Wilmington National Cemetery is located in New Hanover County near downtown Wilmington, N.C., on the Cape Fear River.
During the Civil War, Wilmington harbor was one of the most significant importation depots for the South, and as such mines and underwater explosives protected it. In addition, the heavily armed Fort Fisher guarded the entrance to the harbor. Until the last few months of the Civil War, Fort Fisher kept the port of Wilmington open to blockade-runners supplying necessary goods to Confederate armies inland. Unlike older fortifications built of brick and mortar, Fort Fisher was made mostly of earth and sand, which was ideal for absorbing the shock of heavy explosives. By 1865, the supply line through Wilmington was the last remaining route open to Gen. Robert E. Lee's Army of Northern Virginia.
The Union army and navy planned several attacks on Fort Fisher and Wilmington, but made no attempt until Dec. 24, 1864. After two days of fighting and little headway, Union commanders concluded the fort was too strong and withdrew. However, they returned for a second attempt on Jan. 12, 1865, and for more than two days federal ships bombarded it from land and sea. Three days later, more than 3,300 Union infantry, including the 27th U.S. Colored Troops, attacked. After several hours of fierce combat, Union troops captured the fort. The Confederate army evacuated their remaining forts in the Cape Fear area and within weeks Union forces overran Wilmington. Once Wilmington fell, the Confederacy’s supply line was severed and the Civil War was soon over.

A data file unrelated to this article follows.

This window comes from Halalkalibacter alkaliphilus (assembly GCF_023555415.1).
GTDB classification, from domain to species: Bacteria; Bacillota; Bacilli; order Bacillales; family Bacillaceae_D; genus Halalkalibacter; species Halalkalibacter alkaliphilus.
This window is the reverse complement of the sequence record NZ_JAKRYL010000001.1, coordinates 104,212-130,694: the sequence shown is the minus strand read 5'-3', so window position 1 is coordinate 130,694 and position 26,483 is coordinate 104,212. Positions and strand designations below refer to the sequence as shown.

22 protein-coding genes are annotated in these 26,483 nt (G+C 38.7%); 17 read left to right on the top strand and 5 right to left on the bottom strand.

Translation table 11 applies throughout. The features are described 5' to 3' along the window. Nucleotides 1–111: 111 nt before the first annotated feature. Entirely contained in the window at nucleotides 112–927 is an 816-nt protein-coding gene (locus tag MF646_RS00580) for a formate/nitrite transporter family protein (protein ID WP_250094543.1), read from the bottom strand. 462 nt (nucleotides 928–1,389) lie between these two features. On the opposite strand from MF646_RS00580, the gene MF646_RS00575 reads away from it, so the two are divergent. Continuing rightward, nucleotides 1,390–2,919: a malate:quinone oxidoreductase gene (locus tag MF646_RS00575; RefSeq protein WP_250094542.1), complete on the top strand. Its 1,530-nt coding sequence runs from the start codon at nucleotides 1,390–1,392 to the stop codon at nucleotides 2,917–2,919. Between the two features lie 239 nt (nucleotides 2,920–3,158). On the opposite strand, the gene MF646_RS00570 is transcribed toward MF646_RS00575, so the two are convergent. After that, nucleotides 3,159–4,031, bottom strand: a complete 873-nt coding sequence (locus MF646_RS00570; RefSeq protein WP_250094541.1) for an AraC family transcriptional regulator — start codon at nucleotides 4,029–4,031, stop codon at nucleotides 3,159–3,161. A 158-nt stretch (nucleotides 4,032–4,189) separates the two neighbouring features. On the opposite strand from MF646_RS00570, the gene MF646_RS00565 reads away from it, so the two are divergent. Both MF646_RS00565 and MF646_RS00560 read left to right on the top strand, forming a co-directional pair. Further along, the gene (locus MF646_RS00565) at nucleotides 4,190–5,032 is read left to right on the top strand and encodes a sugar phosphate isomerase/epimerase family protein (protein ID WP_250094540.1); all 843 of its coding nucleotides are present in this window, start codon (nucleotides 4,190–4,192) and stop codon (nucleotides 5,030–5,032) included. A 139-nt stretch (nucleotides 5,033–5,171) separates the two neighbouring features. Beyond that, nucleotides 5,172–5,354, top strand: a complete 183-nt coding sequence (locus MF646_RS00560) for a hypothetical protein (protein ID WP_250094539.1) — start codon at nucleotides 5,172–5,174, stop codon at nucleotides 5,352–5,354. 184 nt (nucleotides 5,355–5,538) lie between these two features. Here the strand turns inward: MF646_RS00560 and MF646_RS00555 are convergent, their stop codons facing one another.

In 1867, land was purchased from a local Wilmington resident for the construction of a national cemetery. Most of the original interments were remains removed from the Wilmington City Cemetery, Fort Fisher, Fort Johnson and the surrounding area. An inspection dated May 13, 1870, reports 2,039 interments, including 698 known and 1,341 unknown graves marked by headboards.
Also buried in Wilmington National Cemetery are the remains of a group of Puerto Rican laborers who fell victim to the great influenza epidemic of 1918. On Nov. 14, 1918, the Wilmington Morning Star reported an outbreak of influenza on a ship docked in the Cape Fear River. The government vessel, City of Savannah, had arrived two days earlier carrying 1,900 Puerto Ricans to Fayetteville to aid in the construction of Camp Bragg. By the time the ship left Wilmington harbor, 28 of the Puerto Rican laborers had been buried at the national cemetery.
Wilmington National Cemetery was listed on the National Register of Historic Places in 1997.
Monuments and Memorials
Wilmington National Cemetery has no monuments or memorials.